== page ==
Tutankhamun and 'The Curse'
Posted on 23rd December 2020
Tutankhamun came to the throne in 1333BC at the age of eight or nine. Being so young, he had to rely heavily on advisers to assist him in his reign.
Akhenaten, the previous Pharaoh had been unpopular with the people, no longer allowing them to worship the god ‘Amun’; to assert his authority, he made the people worship the Sun God ‘Aten’.
When Tutankhamun came to the throne, he re-established the old religion, worshipping ‘Amun’, a popular decision with the people.
Tutankhamun did not rule for long, around 1333BC – 1324BC. He died at around seventeen years old, possibly murdered or following an infected wound.
Much of what we know about Tutankhamun today is following the discovery of his tomb by English Egyptologist Howard Carter on 4 November 1922. It was almost completely intact and is the most complete royal tomb ever found.
The Pharaohs body was found with his royal mask on, made of gold and inlaid with precious stones including lapis lazuli, obsidian, carnelian, quartz and turquoise.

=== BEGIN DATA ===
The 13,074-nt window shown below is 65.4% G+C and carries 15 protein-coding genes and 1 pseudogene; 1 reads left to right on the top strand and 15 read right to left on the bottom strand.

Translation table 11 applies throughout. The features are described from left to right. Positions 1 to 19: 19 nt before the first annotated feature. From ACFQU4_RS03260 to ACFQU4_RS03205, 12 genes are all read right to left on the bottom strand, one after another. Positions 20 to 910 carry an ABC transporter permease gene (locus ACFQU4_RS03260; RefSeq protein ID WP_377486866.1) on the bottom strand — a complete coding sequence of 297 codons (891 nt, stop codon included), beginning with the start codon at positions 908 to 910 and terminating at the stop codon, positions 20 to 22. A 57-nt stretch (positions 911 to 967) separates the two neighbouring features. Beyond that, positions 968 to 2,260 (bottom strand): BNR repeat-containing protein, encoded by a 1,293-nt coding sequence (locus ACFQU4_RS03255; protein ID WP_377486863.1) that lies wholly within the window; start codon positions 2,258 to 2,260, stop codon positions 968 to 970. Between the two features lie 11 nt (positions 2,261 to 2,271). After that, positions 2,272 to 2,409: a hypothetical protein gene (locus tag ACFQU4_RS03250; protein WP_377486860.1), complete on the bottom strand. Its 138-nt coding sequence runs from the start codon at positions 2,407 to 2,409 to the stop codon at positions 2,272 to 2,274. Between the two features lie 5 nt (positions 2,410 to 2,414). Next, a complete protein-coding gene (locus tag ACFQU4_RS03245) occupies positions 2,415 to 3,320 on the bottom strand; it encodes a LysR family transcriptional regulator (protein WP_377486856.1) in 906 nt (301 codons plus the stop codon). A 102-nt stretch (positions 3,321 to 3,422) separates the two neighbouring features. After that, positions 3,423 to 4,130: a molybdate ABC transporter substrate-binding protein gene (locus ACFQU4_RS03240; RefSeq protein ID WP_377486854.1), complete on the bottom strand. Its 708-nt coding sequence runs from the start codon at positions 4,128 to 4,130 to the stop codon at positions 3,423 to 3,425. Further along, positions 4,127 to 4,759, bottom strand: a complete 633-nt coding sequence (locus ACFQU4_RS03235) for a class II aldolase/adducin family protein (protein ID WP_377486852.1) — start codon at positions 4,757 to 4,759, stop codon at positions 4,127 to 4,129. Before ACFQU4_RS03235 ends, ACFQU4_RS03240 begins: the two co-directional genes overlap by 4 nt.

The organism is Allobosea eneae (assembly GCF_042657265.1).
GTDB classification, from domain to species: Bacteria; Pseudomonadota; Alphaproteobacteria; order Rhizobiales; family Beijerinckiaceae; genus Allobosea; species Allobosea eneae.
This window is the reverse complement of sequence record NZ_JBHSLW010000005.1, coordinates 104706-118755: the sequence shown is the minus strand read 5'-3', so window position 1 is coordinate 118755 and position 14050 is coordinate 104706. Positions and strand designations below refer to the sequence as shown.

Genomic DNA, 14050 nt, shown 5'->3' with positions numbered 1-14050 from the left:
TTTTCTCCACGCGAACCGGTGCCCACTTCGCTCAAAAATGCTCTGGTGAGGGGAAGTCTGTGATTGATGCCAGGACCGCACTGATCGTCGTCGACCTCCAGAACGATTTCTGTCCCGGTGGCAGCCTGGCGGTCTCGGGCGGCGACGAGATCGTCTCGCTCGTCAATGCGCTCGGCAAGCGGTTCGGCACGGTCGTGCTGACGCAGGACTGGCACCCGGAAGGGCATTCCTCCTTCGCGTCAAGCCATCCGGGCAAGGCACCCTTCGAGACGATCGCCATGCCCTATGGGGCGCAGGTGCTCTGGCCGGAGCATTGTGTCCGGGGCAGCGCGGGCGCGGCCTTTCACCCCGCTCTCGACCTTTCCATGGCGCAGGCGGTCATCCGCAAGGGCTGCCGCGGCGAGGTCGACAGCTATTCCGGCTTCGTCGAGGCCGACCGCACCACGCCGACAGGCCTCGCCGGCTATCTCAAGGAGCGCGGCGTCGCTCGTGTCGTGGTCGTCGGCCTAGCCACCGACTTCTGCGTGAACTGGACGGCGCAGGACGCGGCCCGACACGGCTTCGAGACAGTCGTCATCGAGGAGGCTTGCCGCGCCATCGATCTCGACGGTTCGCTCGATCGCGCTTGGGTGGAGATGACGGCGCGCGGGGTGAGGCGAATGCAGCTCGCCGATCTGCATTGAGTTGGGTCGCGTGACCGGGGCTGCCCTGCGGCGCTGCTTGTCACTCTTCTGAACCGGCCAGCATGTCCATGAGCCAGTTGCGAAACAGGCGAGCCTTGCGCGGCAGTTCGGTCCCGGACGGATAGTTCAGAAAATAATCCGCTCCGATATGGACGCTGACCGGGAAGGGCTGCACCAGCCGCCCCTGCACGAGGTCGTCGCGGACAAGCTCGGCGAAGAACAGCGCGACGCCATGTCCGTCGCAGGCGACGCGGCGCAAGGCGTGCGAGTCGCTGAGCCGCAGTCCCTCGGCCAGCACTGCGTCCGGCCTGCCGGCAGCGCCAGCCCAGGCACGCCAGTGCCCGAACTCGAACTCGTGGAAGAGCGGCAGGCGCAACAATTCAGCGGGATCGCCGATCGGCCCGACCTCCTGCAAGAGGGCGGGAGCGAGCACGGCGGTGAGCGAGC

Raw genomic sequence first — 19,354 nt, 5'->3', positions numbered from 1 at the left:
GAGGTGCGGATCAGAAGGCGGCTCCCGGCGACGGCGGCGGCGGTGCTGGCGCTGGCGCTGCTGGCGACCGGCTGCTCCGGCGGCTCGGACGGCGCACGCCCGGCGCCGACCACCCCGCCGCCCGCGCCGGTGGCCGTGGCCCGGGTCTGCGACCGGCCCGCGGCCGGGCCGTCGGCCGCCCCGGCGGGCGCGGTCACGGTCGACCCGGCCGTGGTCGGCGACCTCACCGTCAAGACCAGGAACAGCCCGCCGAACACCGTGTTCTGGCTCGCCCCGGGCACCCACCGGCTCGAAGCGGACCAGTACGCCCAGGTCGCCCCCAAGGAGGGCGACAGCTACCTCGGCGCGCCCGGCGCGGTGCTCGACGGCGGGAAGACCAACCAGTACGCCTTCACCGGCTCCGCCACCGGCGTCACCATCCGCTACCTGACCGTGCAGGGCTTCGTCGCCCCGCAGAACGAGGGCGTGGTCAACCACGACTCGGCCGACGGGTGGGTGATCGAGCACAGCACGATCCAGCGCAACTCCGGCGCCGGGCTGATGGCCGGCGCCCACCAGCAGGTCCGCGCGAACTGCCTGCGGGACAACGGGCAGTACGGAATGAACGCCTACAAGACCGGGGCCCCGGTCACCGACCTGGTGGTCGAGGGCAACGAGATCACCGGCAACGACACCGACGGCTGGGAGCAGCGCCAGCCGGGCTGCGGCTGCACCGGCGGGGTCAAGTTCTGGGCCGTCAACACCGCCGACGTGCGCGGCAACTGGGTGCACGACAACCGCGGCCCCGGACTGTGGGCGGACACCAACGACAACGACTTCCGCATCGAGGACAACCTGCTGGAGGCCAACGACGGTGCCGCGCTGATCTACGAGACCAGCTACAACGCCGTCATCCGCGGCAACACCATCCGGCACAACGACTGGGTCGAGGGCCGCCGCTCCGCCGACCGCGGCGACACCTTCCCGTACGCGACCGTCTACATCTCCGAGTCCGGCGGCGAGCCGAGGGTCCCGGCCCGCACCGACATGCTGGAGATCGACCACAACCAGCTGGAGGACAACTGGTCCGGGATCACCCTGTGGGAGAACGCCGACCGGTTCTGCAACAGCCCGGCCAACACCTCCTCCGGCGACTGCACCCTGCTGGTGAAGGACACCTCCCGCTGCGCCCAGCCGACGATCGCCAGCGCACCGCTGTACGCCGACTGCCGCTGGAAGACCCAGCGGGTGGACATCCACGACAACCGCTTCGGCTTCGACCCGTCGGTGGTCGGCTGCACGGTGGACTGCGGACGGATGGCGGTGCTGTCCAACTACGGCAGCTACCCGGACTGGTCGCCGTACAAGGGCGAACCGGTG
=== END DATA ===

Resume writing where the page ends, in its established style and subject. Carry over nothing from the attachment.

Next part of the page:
Over five thousand individual treasures were found in the tomb including Tutankhamun’s bed, statues and statuettes, including ‘the statue of Anubis’, models, games and bottles containing scents, ointments and wine; many of the items found were made of pure gold. The walls of the tomb were painted, showing the journey into the afterlife.
Also found in the tomb were the mummified bodies of two babies, believed to have been the stillborn children of Tutankhamun.
‘Curse of the Pharaohs’
On the day the tomb was broken into, an incident happened at Howard Carter’s house. His pet canary was found dead in its cage in the mouth of a cobra snake. At the time, this was interpreted as the royal cobra breaking into Carter’s house, as the cobra was the same as the one worn on the Pharaohs head.
Following this incident, people associated with the tomb started to die and these deaths were attributed to the curse.
The most famous death was Lord Carnarvon who financed the search for the tomb and was present when the tomb was opened.
He died on 5 April 1923 from an infected mosquito bite, only four months after the tomb was opened.
At the time, Arthur Conan Doyle, creator of Sherlock Holmes, claimed Carnarvon’s death was the ‘curse of the mummy’. This just fuelled the press and the media went wild for ‘the curse’.
Many deaths have now been attributed to ‘the curse’ including;
Arthur Cruttenden Mace, a member of Carter’s excavation team, who died of Arsenic Poisoning and Sir Archibald Douglas-Reid who was the Radiologist who x-rayed the mummy.
One death that seems to dispute ‘the curse’ is that of Howard Carter himself, who died of natural causes in London on 2 March 1939.
Tagged as: Junior Ancient Egypt
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